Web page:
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Product Details

  • Paperback: 320 pages
  • Publisher: Harmony; 1st Pbk. Ed edition (October 26, 1999)
  • Language: English
  • ISBN-10: 0609804723
  • ISBN-13: 978-0609804728
  • Product Dimensions: 5.5 x 0.8 x 8.5 inches
  • Shipping Weight: 9.6 ounces (View shipping rates and policies)
  • Average Customer Review: 4.7 out of 5 stars  See all reviews (6 customer reviews)
  • Amazon Best Sellers Rank: #1,783,744 in Books (See Top 100 in Books)

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Most Helpful Customer Reviews

9 of 9 people found the following review helpful By Duaa Anwar on March 9, 2000
Format: Paperback Verified Purchase
This book caught my attention from the very first page. I was surprised at its honesty at analyzing friendship among women of all ages. It contains in-depth detail about the ups and downs of friendships and explains why girls and women behave the way they do in their relationships with other women. I was able to relate to many of the incidents described and I was left with a better understanding of my past and current friendships. The book proved to be a companion in its own right as I was able to refer to it to strengthen my relationship with my best friend without sacrificing too much. The casual tone carried out throughout the book makes it suitable reading for all ages as well. Definitely recommended for anyone who values friendship.
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8 of 9 people found the following review helpful By A Customer on November 17, 1999
Format: Paperback
I found this book very insightful, not only as the father of four daughters, but for my own friendships as well. She has interviewed both young and adult women and has brought out many of the issues dealing with friendships -- the "real" friend, rejection, viewing ourselves in relationship to our friends (the "mirror"). We often do not understand that these friendship issues follow us throughout our entire lives. Many of the stories she tells are quite thought provoking and will "hit home". I highly recommend this book for anyone, man or woman.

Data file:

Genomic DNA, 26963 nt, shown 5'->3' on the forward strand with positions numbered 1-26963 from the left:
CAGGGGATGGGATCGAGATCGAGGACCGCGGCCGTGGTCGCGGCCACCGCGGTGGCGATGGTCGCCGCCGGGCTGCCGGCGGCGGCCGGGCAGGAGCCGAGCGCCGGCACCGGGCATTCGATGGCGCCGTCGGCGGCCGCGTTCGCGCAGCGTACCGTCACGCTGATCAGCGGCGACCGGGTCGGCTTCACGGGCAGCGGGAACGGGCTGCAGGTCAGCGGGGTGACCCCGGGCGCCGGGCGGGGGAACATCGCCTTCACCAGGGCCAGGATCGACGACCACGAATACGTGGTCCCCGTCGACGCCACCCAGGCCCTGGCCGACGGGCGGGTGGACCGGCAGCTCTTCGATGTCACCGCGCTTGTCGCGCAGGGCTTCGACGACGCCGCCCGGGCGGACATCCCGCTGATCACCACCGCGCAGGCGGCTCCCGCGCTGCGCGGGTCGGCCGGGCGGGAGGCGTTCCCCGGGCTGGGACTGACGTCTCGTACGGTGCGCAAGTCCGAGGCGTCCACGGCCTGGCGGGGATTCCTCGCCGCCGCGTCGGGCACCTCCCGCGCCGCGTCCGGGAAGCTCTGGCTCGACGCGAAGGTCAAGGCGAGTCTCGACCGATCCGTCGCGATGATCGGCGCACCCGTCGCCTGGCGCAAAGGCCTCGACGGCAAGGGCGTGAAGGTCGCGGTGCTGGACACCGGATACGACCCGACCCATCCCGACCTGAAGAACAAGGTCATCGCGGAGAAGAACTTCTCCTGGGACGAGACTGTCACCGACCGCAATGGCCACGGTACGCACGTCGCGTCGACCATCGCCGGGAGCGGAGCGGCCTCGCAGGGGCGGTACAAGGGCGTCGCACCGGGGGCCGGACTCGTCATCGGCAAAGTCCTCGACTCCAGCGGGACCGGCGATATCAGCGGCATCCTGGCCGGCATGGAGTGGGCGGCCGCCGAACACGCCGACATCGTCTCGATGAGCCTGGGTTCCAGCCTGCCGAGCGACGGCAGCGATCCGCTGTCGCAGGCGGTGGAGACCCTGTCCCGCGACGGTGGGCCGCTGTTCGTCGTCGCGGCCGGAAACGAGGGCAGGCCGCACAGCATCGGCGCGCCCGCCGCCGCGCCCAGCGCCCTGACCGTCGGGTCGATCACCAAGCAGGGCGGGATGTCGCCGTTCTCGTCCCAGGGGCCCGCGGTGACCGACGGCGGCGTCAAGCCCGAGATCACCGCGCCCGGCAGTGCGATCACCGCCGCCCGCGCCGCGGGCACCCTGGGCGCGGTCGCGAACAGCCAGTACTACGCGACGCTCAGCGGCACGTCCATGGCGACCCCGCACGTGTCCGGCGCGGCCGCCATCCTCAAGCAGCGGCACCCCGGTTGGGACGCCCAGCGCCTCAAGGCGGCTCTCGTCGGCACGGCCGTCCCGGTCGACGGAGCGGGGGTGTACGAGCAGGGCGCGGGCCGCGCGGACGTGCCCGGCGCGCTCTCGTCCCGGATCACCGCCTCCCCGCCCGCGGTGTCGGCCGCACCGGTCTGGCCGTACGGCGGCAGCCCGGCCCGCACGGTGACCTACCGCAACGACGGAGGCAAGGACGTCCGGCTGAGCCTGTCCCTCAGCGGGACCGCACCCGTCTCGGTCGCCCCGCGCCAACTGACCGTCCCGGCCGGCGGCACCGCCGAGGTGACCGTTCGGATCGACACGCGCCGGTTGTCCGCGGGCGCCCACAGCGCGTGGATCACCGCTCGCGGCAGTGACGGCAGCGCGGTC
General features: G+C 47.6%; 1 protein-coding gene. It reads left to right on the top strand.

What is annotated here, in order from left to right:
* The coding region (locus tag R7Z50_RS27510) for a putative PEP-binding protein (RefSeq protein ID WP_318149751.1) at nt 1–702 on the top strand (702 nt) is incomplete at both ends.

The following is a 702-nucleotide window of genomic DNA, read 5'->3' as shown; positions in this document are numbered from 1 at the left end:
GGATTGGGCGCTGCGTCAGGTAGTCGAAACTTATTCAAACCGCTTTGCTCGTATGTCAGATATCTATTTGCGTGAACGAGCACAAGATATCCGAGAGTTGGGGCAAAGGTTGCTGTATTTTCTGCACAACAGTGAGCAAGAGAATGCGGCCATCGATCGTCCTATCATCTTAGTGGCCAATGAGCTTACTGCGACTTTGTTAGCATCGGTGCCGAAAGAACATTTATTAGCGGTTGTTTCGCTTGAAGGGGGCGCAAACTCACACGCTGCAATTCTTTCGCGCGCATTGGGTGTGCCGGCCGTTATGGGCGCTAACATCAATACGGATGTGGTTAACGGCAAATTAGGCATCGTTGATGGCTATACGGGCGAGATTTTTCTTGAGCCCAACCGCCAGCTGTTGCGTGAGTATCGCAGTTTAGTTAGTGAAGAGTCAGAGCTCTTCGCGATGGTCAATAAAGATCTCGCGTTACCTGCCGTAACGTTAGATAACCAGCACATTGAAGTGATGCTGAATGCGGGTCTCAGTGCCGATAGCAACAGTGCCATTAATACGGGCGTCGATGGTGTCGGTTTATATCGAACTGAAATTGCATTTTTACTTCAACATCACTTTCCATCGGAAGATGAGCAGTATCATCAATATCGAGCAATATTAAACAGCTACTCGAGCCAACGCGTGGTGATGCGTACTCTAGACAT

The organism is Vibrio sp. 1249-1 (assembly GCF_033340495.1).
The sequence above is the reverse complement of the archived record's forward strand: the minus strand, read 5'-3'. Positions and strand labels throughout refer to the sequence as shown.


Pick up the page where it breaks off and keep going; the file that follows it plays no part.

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9 of 12 people found the following review helpful By A Customer on May 29, 1999
Format: Hardcover
I couldn't put this book down, it should be read by all women, young and old. We all can feel and understand what these girls and women are talking about.
As a teenager, we all remember those petty quarrels that ended great friendships, and now 20 years later your still doing the same thing.
Friendships are sensitive matters, and that's what makes them great. Who can you tell everything about yourself except a friend. And yes, when that trust is betrayed it does hurt, but look at your self, you have probably betrayed someone else.
So when your daughter or other young girl mentions that she had a fight with a friend, don't play down her grief or unhappiness. This is a time to look back on your own life and lend a guiding hand.